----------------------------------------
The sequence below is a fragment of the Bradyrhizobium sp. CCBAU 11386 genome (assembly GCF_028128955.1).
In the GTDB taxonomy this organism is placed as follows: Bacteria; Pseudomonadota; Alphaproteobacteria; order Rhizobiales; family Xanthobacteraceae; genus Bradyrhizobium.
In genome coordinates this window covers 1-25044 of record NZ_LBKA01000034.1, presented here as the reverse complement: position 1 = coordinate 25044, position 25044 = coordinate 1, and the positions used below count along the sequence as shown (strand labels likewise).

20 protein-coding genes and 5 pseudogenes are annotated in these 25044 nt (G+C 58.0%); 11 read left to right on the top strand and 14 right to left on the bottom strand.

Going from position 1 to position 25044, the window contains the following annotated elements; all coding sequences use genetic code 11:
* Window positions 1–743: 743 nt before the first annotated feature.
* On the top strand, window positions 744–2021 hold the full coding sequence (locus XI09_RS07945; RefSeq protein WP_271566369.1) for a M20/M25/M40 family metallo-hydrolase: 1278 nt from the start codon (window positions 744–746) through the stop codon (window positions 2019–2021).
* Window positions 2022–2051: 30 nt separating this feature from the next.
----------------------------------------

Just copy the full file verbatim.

The sequence below is a fragment of the Bradyrhizobium sp. CCBAU 11386 genome (assembly GCF_028128955.1).
In the GTDB taxonomy this organism is placed as follows: Bacteria; Pseudomonadota; Alphaproteobacteria; order Rhizobiales; family Xanthobacteraceae; genus Bradyrhizobium.
In genome coordinates this window covers 1-25044 of record NZ_LBKA01000034.1, presented here as the reverse complement: position 1 = coordinate 25044, position 25044 = coordinate 1, and the positions used below count along the sequence as shown (strand labels likewise).

20 protein-coding genes and 5 pseudogenes are annotated in these 25044 nt (G+C 58.0%); 11 read left to right on the top strand and 14 right to left on the bottom strand.

Going from position 1 to position 25044, the window contains the following annotated elements; all coding sequences use genetic code 11:
* Window positions 1–743: 743 nt before the first annotated feature.
* On the top strand, window positions 744–2021 hold the full coding sequence (locus XI09_RS07945; RefSeq protein WP_271566369.1) for a M20/M25/M40 family metallo-hydrolase: 1278 nt from the start codon (window positions 744–746) through the stop codon (window positions 2019–2021).
* Window positions 2022–2051: 30 nt separating this feature from the next.